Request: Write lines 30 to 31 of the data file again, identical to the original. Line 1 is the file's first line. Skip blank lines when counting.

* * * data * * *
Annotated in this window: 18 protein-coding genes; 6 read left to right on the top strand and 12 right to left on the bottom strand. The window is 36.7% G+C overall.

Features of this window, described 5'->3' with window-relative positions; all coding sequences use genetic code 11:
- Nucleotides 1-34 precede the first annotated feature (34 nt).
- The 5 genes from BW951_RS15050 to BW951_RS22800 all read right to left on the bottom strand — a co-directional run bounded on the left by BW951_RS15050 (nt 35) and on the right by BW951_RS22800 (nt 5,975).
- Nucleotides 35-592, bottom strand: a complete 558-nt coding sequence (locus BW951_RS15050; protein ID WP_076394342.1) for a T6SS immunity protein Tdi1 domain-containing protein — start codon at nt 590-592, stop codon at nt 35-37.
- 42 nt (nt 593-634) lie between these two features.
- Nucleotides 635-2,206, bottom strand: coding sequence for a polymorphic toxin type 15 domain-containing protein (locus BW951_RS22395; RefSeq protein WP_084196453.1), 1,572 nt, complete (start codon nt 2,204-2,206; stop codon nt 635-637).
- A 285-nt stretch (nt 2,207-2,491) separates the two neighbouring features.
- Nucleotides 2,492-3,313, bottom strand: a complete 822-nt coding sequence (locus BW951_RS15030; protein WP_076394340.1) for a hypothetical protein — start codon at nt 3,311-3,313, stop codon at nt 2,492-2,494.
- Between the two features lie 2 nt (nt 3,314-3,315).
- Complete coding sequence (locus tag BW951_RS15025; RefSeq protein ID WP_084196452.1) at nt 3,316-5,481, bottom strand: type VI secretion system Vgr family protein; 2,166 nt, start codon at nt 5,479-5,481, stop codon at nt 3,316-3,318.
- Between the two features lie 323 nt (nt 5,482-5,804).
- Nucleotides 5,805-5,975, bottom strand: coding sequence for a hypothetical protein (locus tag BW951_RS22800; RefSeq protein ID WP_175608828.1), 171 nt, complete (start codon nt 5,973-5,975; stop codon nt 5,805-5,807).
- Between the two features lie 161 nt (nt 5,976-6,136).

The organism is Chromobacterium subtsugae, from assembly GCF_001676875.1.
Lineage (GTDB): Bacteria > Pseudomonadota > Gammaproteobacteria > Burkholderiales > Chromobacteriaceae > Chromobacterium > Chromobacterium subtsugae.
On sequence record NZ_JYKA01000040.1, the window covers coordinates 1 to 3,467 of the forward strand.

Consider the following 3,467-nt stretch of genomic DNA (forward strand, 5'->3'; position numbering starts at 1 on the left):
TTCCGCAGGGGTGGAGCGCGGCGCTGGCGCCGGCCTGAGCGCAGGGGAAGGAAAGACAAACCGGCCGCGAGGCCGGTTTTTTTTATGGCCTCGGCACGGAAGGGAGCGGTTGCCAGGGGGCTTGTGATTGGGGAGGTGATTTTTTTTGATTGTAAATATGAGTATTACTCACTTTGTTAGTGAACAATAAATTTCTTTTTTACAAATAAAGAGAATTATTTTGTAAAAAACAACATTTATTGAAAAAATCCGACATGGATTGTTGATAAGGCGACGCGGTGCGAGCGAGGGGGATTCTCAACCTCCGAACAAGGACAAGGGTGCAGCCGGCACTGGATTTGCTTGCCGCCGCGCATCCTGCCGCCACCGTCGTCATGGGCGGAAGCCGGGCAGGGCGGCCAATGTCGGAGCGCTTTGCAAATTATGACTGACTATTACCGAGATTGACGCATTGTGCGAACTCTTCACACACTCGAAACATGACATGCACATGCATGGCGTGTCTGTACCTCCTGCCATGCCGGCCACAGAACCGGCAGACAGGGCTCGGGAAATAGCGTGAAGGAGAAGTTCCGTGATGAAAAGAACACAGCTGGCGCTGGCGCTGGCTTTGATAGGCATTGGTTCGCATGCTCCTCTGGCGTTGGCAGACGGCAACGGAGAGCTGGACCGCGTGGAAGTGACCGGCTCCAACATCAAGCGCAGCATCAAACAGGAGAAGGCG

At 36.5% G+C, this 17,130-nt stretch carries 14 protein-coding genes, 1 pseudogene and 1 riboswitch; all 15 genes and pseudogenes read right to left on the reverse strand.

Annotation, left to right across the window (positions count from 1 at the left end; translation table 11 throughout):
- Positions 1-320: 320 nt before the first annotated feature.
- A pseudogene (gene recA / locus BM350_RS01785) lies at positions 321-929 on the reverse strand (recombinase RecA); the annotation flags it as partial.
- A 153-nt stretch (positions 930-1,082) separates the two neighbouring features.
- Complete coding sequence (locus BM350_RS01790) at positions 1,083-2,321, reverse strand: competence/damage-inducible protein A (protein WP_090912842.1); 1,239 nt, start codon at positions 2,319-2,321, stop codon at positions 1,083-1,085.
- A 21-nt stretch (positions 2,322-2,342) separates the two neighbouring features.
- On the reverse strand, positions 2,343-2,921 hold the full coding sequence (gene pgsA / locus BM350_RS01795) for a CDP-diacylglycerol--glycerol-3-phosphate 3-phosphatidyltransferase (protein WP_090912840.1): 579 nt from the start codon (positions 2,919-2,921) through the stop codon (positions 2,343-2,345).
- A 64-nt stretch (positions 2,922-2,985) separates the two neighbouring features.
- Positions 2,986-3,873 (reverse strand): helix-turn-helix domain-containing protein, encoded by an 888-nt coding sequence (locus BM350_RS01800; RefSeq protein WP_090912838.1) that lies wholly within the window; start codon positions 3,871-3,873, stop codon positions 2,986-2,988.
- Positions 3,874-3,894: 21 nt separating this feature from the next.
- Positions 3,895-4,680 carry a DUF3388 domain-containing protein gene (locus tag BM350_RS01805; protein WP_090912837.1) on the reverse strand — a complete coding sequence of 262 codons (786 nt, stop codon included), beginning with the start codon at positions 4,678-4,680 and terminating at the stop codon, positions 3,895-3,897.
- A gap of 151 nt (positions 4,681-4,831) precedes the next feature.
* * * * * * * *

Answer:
- Positions 3,874-3,894: 21 nt separating this feature from the next.
- Positions 3,895-4,680 carry a DUF3388 domain-containing protein gene (locus tag BM350_RS01805; protein WP_090912837.1) on the reverse strand — a complete coding sequence of 262 codons (786 nt, stop codon included), beginning with the start codon at positions 4,678-4,680 and terminating at the stop codon, positions 3,895-3,897.